The village, on the outskirts of which we had taken up our abode, was built parallel to the cliff line above the shore, but half a mile inland. For a long time after the date I have now reached, no other form of natural scenery than the sea had any effect upon me at all. The tors of the distant moor might be drawn in deep blue against the pallor of our morning or our evening sky, but I never looked at them. It was the Sea, always the sea, nothing but the sea. From our house, or from the field at the back of our house, or from any part of the village itself, there was no appearance to suggest that there could lie anything in an easterly direction to break the infinitude of red ploughed fields. But on that earliest morning, how my heart remembers we hastened,--Miss Marks, the maid, and I between them, along a couple of high-walled lanes, when suddenly, far below us, in an immense arc of light, there stretched the enormous plain of waters. We had but to cross a step or two of downs, when the hollow sides of the great limestone cove yawned at our feet, descending, like a broken cup, down, down to the moon of snow- white shingle and the expanse of blue-green sea.

In these twentieth-century days, a careful municipality has studded the down with rustic seats and has shut its dangers out with railings, has cut a winding carriage-drive round the curves of the cove down to the shore, and has planted sausage-laurels at intervals in clearings made for that aesthetic purpose. When last I saw the place, thus smartened and secured, with its hair in curl-papers and its feet in patent-leathers, I turned from it in anger and disgust, and could almost have wept. I suppose that to those who knew it in no other guise, it may still have beauty. No parish councils, beneficent and shrewd, can obscure the lustre of the waters or compress the vastness of the sky. But what man could do to make wild beauty ineffectual, tame and empty, has amply been performed at Oddicombe.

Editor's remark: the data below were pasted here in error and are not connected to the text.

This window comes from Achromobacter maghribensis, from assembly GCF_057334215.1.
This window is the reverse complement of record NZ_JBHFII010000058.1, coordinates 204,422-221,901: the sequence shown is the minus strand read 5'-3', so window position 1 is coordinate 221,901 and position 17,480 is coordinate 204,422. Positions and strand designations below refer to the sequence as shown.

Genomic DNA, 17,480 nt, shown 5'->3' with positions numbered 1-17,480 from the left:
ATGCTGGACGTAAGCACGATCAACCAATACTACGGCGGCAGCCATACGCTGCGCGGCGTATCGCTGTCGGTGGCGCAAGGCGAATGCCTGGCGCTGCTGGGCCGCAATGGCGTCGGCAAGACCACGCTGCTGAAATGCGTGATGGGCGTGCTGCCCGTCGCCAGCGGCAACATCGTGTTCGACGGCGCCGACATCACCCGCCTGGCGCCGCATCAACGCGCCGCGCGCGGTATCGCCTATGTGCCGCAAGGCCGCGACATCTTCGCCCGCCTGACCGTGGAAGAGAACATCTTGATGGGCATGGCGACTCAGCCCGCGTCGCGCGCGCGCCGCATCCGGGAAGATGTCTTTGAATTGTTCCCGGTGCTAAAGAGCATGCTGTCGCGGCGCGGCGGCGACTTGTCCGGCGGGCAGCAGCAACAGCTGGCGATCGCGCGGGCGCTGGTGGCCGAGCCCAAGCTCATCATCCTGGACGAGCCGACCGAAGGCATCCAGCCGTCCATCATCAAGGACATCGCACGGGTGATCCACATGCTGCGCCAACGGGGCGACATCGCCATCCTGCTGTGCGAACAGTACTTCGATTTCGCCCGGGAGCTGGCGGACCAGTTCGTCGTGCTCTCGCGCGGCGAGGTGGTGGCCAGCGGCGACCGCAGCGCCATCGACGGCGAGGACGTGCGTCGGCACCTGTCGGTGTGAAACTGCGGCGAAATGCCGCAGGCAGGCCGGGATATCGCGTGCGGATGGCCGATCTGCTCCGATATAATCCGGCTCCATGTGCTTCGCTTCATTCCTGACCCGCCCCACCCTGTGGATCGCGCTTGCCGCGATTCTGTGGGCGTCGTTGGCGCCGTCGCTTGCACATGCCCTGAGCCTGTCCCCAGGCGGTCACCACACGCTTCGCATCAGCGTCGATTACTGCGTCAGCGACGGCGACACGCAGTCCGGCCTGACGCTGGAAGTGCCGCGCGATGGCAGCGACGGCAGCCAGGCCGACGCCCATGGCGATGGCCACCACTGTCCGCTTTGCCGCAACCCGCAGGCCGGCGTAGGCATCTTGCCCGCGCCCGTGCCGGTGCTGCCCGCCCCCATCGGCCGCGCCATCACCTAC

Very different was it fifty years ago, in its uncouth majesty. No road, save the merest goat-path, led down its concave wilderness, in which loose furze-bushes and untrimmed brambles wantoned into the likeness of trees, each draped in audacious tissue of wild clematis. Through this fantastic maze the traveller wound his way, led by little other clue than by the instinct of descent. For me, as a child, it meant the labour of a long, an endless morning, to descend to the snow-white pebbles, to sport at the edge of the cold, sharp sea, and then to climb up home again, slipping in the sticky red mud, clutching at the smooth boughs of the wild ash, toiling, toiling upwards into flat land out of that hollow world of rocks.

On the first occasion I recollect, our Cockney housemaid, enthusiastic young creature that she was, flung herself down upon her knees, and drank of the salt waters. Miss Marks, more instructed in phenomena, refrained, but I, although I was perfectly aware what the taste would be, insisted on sipping a few drops from the palm of my hand. This was a slight recurrence of what I have called my 'natural magic' practices, which had passed into the background of my mind, but had not quite disappeared. I recollect that I thought I might secure some power of walking on the sea, if I drank of it--a perfectly irrational movement of mind, like those of savages.

My great desire was to walk out over the sea as far as I could, and then lie flat on it, face downwards, and peer into the depths. I was tormented with this ambition, and, like many grown- up people, was so fully occupied by these vain and ridiculous desires that I neglected the actual natural pleasures around me. The idea was not quite so demented as it may seem, because we were in the habit of singing, as well as reading, of those enraptured beings who spend their days in 'flinging down their golden crowns upon the jasper sea'. Why, I argued, should I not be able to fling down my straw hat upon the tides of Oddicombe? And, without question, a majestic scene upon the Lake of Gennesaret had also inflamed my fancy. Of all these things, of course, I was careful to speak to no one.